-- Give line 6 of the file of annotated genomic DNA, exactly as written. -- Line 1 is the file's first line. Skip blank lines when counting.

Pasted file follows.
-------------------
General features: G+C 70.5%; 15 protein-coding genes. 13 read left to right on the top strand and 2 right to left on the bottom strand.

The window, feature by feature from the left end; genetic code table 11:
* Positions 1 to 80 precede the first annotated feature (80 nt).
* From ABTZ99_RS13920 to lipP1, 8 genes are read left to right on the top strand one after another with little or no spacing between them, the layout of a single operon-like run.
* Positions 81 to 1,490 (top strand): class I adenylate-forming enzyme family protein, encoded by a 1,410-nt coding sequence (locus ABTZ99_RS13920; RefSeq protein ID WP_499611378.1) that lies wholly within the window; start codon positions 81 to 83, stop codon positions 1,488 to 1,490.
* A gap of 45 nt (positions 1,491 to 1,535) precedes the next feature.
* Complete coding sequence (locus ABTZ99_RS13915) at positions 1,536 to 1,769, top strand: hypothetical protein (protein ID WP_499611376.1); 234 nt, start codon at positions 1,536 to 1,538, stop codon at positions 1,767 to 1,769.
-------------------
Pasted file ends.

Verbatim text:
* A gap of 45 nt (positions 1,491 to 1,535) precedes the next feature.